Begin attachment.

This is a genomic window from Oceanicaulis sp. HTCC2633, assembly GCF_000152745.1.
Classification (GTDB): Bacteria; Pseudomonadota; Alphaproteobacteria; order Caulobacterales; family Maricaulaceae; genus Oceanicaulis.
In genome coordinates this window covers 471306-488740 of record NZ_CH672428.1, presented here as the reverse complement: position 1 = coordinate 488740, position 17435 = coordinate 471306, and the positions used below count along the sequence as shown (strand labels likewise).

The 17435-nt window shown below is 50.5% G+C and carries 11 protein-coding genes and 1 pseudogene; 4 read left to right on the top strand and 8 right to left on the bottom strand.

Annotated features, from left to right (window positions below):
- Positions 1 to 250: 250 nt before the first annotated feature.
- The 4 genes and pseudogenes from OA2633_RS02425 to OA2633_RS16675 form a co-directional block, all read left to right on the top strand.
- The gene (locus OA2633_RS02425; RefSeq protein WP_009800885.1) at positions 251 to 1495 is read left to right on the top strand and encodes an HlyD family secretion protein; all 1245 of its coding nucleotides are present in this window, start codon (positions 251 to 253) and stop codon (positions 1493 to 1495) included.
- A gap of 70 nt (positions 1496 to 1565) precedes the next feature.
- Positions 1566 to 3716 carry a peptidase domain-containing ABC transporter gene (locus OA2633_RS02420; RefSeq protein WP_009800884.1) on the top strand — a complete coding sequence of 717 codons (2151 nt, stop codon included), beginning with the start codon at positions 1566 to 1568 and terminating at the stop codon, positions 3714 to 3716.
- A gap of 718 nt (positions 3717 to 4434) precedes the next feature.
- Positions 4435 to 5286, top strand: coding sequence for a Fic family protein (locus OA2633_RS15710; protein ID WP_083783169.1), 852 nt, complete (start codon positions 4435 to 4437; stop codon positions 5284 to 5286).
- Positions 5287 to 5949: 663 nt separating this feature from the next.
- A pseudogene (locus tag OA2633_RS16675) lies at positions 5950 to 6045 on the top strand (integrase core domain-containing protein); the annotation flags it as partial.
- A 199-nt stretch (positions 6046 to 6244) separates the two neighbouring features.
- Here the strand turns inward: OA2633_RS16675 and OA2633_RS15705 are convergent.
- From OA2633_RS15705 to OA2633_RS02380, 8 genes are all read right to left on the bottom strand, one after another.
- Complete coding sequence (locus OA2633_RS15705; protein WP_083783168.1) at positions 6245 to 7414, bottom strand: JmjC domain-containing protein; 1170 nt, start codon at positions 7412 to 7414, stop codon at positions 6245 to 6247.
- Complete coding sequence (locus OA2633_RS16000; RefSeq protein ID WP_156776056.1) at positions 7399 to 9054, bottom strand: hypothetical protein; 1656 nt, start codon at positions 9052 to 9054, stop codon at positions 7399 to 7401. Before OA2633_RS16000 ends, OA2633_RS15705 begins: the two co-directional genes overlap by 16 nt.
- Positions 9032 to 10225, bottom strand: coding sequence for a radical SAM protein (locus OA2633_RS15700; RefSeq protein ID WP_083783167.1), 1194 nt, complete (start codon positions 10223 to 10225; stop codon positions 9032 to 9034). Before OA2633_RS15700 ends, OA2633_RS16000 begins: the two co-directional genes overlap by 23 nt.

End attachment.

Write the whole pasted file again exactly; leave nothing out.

This is a genomic window from Oceanicaulis sp. HTCC2633, assembly GCF_000152745.1.
Classification (GTDB): Bacteria; Pseudomonadota; Alphaproteobacteria; order Caulobacterales; family Maricaulaceae; genus Oceanicaulis.
In genome coordinates this window covers 471306-488740 of record NZ_CH672428.1, presented here as the reverse complement: position 1 = coordinate 488740, position 17435 = coordinate 471306, and the positions used below count along the sequence as shown (strand labels likewise).

The 17435-nt window shown below is 50.5% G+C and carries 11 protein-coding genes and 1 pseudogene; 4 read left to right on the top strand and 8 right to left on the bottom strand.

Annotated features, from left to right (window positions below):
- Positions 1 to 250: 250 nt before the first annotated feature.
- The 4 genes and pseudogenes from OA2633_RS02425 to OA2633_RS16675 form a co-directional block, all read left to right on the top strand.
- The gene (locus OA2633_RS02425; RefSeq protein WP_009800885.1) at positions 251 to 1495 is read left to right on the top strand and encodes an HlyD family secretion protein; all 1245 of its coding nucleotides are present in this window, start codon (positions 251 to 253) and stop codon (positions 1493 to 1495) included.
- A gap of 70 nt (positions 1496 to 1565) precedes the next feature.
- Positions 1566 to 3716 carry a peptidase domain-containing ABC transporter gene (locus OA2633_RS02420; RefSeq protein WP_009800884.1) on the top strand — a complete coding sequence of 717 codons (2151 nt, stop codon included), beginning with the start codon at positions 1566 to 1568 and terminating at the stop codon, positions 3714 to 3716.
- A gap of 718 nt (positions 3717 to 4434) precedes the next feature.
- Positions 4435 to 5286, top strand: coding sequence for a Fic family protein (locus OA2633_RS15710; protein ID WP_083783169.1), 852 nt, complete (start codon positions 4435 to 4437; stop codon positions 5284 to 5286).
- Positions 5287 to 5949: 663 nt separating this feature from the next.
- A pseudogene (locus tag OA2633_RS16675) lies at positions 5950 to 6045 on the top strand (integrase core domain-containing protein); the annotation flags it as partial.
- A 199-nt stretch (positions 6046 to 6244) separates the two neighbouring features.
- Here the strand turns inward: OA2633_RS16675 and OA2633_RS15705 are convergent.
- From OA2633_RS15705 to OA2633_RS02380, 8 genes are all read right to left on the bottom strand, one after another.
- Complete coding sequence (locus OA2633_RS15705; protein WP_083783168.1) at positions 6245 to 7414, bottom strand: JmjC domain-containing protein; 1170 nt, start codon at positions 7412 to 7414, stop codon at positions 6245 to 6247.
- Complete coding sequence (locus OA2633_RS16000; RefSeq protein ID WP_156776056.1) at positions 7399 to 9054, bottom strand: hypothetical protein; 1656 nt, start codon at positions 9052 to 9054, stop codon at positions 7399 to 7401. Before OA2633_RS16000 ends, OA2633_RS15705 begins: the two co-directional genes overlap by 16 nt.
- Positions 9032 to 10225, bottom strand: coding sequence for a radical SAM protein (locus OA2633_RS15700; RefSeq protein ID WP_083783167.1), 1194 nt, complete (start codon positions 10223 to 10225; stop codon positions 9032 to 9034). Before OA2633_RS15700 ends, OA2633_RS16000 begins: the two co-directional genes overlap by 23 nt.